While a lot of our daily lives are being adversely impacted by the COVID-19 coronavirus, essential job duties are still being performed in Wright County. One of those positions deemed essential is the county recorder’s office.
Wright County Recorder Tanya West said that, while some of her staff has been required to work remotely, her office is still recording electronic and paper documents each day that are mailed to her office via the U.S. Postal Service, UPS and FedEx. She added that there is a drop box outside her office (Room 210 of the Wright County Government Center).
While the public counters are closed, the recorder’s staff is still processing birth, death and marriage certificates on a daily basis.
This morning, all county recorders receive an e-mail from the Property Records Industry Association (PRIA) informing them that they are an essential part of the workforce because of the vital role they play in the establishment of permanent records and the economy.
Here is that memo:
Recorders Are Essential to the US Economy
During these trying times, it is important to focus on the critical and essential function of the Recorder’s Office to power, sustain and restore the U.S. economic engine. Because of the current response to the COVID-19 outbreak, some recorders are closing their operations or reducing hours, staffing and/or services. These moves are understandable as recorders follow the advice of public officials and make the health and safety of employees and customers a priority.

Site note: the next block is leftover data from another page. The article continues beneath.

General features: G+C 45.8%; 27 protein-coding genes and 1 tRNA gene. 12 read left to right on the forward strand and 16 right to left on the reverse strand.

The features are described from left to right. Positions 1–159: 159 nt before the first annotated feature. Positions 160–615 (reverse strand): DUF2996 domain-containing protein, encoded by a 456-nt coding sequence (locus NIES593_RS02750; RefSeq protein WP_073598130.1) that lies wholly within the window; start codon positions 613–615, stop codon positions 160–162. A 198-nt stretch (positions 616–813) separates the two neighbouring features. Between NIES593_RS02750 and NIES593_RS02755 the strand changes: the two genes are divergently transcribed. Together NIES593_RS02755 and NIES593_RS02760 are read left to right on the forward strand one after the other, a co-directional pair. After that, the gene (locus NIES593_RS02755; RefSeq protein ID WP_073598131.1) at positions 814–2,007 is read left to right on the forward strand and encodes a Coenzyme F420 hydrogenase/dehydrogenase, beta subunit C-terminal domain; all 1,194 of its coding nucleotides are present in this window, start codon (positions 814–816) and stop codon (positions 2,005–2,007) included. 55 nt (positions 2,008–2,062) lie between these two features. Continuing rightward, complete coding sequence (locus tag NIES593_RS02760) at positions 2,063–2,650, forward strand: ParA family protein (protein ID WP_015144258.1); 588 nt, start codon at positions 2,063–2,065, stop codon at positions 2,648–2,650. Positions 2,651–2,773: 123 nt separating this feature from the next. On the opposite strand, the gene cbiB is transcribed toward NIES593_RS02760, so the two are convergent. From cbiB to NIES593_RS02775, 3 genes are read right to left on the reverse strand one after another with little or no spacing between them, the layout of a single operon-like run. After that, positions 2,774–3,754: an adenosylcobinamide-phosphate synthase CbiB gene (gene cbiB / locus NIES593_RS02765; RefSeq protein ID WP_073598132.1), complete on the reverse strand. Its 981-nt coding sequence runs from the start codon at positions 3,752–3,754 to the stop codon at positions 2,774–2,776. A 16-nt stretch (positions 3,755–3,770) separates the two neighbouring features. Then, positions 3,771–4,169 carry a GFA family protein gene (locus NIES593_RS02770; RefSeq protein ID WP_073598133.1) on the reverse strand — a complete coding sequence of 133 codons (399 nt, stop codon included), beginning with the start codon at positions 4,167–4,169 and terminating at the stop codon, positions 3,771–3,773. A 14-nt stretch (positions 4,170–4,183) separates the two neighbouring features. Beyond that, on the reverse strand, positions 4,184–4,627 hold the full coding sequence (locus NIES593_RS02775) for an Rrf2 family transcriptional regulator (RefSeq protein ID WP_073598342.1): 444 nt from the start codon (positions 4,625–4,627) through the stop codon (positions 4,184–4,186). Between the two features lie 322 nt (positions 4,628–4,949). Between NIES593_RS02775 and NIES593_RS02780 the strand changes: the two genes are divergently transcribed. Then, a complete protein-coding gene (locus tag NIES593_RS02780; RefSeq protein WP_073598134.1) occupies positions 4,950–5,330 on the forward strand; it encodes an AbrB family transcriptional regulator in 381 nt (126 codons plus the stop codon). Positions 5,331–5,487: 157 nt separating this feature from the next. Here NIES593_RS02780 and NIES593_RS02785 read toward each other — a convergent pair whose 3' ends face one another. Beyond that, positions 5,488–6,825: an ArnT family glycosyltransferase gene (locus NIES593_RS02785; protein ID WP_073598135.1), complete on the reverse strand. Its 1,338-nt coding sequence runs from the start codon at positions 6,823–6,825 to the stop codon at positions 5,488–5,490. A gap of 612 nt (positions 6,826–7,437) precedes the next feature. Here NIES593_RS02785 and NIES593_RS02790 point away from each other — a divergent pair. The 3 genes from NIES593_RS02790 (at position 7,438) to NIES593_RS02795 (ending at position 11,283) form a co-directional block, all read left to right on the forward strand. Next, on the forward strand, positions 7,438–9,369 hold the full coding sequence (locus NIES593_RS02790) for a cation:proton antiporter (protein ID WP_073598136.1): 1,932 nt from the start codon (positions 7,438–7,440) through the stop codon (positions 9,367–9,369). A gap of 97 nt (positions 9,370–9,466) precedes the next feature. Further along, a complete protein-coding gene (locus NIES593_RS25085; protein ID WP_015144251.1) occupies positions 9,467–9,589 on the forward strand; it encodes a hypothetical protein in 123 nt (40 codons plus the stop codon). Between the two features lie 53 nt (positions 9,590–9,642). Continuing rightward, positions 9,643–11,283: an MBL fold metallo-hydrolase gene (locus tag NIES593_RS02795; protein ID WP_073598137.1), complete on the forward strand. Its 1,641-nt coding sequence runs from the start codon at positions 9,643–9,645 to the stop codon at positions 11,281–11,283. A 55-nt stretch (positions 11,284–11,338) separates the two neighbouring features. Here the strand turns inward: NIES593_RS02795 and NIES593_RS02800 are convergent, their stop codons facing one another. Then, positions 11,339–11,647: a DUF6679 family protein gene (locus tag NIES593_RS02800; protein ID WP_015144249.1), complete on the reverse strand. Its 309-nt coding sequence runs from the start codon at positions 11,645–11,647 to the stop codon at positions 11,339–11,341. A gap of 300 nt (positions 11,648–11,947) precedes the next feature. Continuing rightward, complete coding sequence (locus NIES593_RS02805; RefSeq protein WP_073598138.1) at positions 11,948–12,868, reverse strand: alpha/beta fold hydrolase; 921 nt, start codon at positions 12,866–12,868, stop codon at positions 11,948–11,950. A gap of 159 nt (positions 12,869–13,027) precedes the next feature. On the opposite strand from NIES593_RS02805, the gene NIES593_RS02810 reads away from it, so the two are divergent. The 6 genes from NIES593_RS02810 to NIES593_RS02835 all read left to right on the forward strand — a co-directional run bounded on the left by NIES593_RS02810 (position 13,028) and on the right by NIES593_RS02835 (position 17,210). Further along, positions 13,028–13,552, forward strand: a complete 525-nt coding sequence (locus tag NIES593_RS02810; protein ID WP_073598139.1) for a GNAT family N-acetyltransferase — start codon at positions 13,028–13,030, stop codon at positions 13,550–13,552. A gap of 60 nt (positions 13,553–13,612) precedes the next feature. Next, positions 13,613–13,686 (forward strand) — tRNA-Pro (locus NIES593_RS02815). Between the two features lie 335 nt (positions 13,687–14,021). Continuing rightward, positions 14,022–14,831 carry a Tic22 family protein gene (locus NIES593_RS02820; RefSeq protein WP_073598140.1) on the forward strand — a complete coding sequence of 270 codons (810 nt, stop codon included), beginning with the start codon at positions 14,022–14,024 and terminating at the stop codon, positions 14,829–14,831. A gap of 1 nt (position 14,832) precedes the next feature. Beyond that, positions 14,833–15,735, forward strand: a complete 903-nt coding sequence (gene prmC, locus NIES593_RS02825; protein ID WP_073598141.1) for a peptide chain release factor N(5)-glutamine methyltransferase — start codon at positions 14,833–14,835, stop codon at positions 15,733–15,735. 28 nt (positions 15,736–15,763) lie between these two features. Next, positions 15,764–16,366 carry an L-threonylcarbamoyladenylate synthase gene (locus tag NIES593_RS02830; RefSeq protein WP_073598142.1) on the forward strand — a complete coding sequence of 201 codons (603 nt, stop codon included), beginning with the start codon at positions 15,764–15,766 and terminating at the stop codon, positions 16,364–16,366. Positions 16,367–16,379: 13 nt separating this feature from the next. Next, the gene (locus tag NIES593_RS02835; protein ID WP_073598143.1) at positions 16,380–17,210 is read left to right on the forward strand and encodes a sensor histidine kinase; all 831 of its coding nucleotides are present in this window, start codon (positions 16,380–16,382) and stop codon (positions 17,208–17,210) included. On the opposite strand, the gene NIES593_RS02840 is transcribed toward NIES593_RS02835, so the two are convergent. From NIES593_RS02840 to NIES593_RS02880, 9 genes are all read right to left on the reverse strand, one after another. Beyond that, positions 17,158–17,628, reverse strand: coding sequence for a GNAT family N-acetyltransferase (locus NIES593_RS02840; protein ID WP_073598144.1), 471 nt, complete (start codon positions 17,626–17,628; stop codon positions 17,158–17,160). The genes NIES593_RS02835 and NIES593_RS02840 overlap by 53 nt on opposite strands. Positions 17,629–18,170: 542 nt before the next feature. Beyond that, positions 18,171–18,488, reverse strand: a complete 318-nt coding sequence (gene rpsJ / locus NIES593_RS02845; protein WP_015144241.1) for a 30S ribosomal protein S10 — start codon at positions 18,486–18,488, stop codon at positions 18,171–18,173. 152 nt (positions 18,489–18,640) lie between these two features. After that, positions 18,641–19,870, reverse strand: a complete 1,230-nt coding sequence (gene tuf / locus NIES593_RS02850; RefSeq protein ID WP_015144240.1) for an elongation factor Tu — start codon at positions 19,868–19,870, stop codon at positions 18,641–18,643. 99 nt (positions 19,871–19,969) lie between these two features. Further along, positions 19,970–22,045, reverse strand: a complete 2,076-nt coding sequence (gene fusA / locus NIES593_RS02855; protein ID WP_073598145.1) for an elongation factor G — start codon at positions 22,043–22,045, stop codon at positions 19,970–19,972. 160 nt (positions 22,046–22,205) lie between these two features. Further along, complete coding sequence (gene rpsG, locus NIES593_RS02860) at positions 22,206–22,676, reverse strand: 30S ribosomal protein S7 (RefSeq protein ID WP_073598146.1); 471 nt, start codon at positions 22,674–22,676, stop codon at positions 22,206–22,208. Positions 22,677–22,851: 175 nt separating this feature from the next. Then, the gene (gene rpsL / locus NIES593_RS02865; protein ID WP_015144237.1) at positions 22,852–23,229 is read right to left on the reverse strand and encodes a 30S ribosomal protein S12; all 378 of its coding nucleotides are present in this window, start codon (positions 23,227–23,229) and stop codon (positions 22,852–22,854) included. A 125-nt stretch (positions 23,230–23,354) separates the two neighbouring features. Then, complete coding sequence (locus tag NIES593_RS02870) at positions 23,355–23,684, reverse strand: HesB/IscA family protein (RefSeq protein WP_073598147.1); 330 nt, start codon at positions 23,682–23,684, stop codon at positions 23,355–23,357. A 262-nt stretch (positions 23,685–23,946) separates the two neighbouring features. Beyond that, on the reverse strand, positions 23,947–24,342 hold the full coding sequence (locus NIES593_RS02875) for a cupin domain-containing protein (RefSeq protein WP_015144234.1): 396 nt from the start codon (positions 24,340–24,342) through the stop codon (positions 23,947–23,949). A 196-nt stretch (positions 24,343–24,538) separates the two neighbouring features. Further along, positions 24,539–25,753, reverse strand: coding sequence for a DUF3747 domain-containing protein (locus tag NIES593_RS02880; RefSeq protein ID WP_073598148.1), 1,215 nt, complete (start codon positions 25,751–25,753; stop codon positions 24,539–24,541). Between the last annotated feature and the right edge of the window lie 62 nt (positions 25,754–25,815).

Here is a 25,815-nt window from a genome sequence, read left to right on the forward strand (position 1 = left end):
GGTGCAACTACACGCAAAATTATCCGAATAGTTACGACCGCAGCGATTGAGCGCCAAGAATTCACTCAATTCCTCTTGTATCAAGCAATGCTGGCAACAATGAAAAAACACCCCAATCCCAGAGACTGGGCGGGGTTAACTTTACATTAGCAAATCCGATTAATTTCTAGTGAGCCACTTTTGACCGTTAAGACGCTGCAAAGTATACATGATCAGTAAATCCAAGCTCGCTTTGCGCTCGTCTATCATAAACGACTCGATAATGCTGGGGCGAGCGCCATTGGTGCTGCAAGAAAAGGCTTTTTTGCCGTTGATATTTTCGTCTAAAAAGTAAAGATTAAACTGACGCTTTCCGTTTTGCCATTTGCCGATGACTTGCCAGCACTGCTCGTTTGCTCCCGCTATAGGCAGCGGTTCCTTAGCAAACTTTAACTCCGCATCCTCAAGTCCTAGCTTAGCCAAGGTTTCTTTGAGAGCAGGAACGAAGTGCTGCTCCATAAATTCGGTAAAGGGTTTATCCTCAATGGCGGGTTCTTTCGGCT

The Recorder’s Office provides constructive notice of interest in real property. Even during difficult situations, the land title and mortgage finance industries depend heavily on the recorders’ documentation as essential functions for their businesses and for the consumer.
Recorders provide title professionals with the ability to search the public land records and, after a real estate closing is complete, to record the documents which establish the property rights of the new owner and the lien priority for the lender. This reliance on proof of land ownership drives the economy of our country.
As we face this health crisis, those of us in the property records industry are working together towards common goals of preserving the integrity of the land records and continuing to facilitate the important transfer of real estate across the country.
Although at times the Wright County Government Center may have the look of a ghost town, departments are still take care of the critical business of county government and the Wright County Recorder’s office reminds residents that it is still open for business and prepared to meet the needs of our citizens when it is needed.